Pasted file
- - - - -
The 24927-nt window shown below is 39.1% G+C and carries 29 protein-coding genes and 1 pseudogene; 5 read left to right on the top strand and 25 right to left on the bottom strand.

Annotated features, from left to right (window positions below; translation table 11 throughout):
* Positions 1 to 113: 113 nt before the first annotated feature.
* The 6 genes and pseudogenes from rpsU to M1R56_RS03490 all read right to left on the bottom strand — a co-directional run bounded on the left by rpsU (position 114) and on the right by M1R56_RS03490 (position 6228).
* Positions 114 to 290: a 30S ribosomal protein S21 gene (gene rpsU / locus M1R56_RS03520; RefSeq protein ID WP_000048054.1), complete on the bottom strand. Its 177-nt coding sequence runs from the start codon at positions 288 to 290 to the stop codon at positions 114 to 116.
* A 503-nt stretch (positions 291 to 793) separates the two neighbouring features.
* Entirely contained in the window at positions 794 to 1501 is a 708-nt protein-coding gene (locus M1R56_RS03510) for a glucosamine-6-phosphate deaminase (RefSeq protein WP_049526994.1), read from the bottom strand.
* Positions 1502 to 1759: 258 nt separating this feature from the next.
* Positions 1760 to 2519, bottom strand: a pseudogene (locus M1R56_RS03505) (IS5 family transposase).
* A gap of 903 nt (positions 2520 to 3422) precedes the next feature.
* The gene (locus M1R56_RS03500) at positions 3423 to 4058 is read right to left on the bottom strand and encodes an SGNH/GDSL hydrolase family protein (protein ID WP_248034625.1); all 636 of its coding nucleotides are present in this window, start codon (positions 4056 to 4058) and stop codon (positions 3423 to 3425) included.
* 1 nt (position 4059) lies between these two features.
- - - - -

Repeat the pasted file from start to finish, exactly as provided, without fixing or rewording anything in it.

The 24927-nt window shown below is 39.1% G+C and carries 29 protein-coding genes and 1 pseudogene; 5 read left to right on the top strand and 25 right to left on the bottom strand.

Annotated features, from left to right (window positions below; translation table 11 throughout):
* Positions 1 to 113: 113 nt before the first annotated feature.
* The 6 genes and pseudogenes from rpsU to M1R56_RS03490 all read right to left on the bottom strand — a co-directional run bounded on the left by rpsU (position 114) and on the right by M1R56_RS03490 (position 6228).
* Positions 114 to 290: a 30S ribosomal protein S21 gene (gene rpsU / locus M1R56_RS03520; RefSeq protein ID WP_000048054.1), complete on the bottom strand. Its 177-nt coding sequence runs from the start codon at positions 288 to 290 to the stop codon at positions 114 to 116.
* A 503-nt stretch (positions 291 to 793) separates the two neighbouring features.
* Entirely contained in the window at positions 794 to 1501 is a 708-nt protein-coding gene (locus M1R56_RS03510) for a glucosamine-6-phosphate deaminase (RefSeq protein WP_049526994.1), read from the bottom strand.
* Positions 1502 to 1759: 258 nt separating this feature from the next.
* Positions 1760 to 2519, bottom strand: a pseudogene (locus M1R56_RS03505) (IS5 family transposase).
* A gap of 903 nt (positions 2520 to 3422) precedes the next feature.
* The gene (locus M1R56_RS03500) at positions 3423 to 4058 is read right to left on the bottom strand and encodes an SGNH/GDSL hydrolase family protein (protein ID WP_248034625.1); all 636 of its coding nucleotides are present in this window, start codon (positions 4056 to 4058) and stop codon (positions 3423 to 3425) included.
* 1 nt (position 4059) lies between these two features.